Sunday, February 15, 2004

Pacers' Jones wins dunk contest despite miss



By Chris Sheridan
The Associated Press

LOS ANGELES - LeBron James pulled off the best move of All-Star Saturday - leaving early.

After seeing missed dunk after missed dunk and some highly questionable rulings in the final round, the 19-year-old Cleveland Cavaliers rookie phenom uttered a dismissive "no contest" as he walked out of the arena before the night's final dunk - or dunk attempt, in this case.

A missed dunk by two-time defending champion Jason Richardson on the final attempt of the night gave the title to Fred Jones of the Indiana Pacers, providing a disappointing finish to All-Star Saturday night.

"I think I've had better," said Jones, a 6-foot-4 guard from Oregon who was the 14th overall pick of the 2002 draft.

Peja Stojakovic of the Sacramento Kings also failed to become a third-time winner, missing his final attempt of the 3-point shooting contest - a shot that would have forced an extra round.

The miss made a winner of Voshon Lenard of the Denver Nuggets, who hit all five of his 2-point money shots using the red, white and blue ball that's shot last from each of the five designated perimeter spots.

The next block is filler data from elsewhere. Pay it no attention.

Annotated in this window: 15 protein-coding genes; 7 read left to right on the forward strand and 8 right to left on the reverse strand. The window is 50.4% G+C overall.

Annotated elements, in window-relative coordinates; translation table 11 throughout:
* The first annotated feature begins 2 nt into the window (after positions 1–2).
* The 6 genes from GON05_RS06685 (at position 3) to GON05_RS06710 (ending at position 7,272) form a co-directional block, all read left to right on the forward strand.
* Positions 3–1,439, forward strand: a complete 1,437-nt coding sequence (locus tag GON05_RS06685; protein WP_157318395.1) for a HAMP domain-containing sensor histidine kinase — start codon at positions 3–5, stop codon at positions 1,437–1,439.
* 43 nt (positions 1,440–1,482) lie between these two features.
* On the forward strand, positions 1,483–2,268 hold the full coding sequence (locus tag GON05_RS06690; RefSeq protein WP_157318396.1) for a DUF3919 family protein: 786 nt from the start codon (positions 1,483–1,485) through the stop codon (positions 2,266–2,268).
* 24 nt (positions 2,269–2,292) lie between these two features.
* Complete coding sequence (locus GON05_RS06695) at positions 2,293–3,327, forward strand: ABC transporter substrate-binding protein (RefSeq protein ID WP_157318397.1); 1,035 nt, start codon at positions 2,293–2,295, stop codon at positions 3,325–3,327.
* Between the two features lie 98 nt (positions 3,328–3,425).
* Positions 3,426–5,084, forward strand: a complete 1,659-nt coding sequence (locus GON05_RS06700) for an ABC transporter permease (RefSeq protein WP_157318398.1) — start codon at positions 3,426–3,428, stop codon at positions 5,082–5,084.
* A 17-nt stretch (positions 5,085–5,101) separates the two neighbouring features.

In early events, Baron Davis of the New Orleans Hornets won the skills challenge, and Derek Fisher, Lisa Leslie and Magic Johnson - representing the hometown Los Angeles Lakers - won the inaugural skills challenge.

The best dunks of the dunk contest came from the two finalists - Richardson and Jones - and earned perfect 50-point scores.

Jones earned a 50 in the first round with a high-velocity toss-and-dunk throwdown, while Richardson got his perfect score for passing the ball to himself off the backboard, catching it and bringing it between his legs from his right hand to his left before slamming it through.

All five judges stood up in appreciation as they held up placards reading "10."

"I wanted to go out there and try to do something hard. It's really hard to come up with something new," Richardson said.

Jones earned a 50 on the first dunk of the final round, tossing the ball toward the basket, reaching far back to grab the ball and hammer it through.

"That's where I wanted it - as far away as possible so I could extend all the way and give it a little more flair," Jones said.

It ended up being the last great dunk of the night.

Richardson missed his first attempt of the final round and was given three more chances to try it, though he missed each time. He eventually switched to a more conventional 360-degree dunk and earned a score of 45.

Jones surprised the crowd before his final attempt by tossing the ball to a young man in a Pacers jersey four rows back in the stands, a former AAU teammate of his from Portland, Brandon Brooks.

Brooks tossed a high-arcing pass to Jones, who caught it on a bounce but couldn't convert - twice. That left Richardson needing only a score of 42 to win, but he clanged his final attempt off the back of the rim.

The contest was over, even though the crowd didn't seem to realize it.

By then, James and his entourage were well on their way out of the building. The "Chosen One" had made the right choice.




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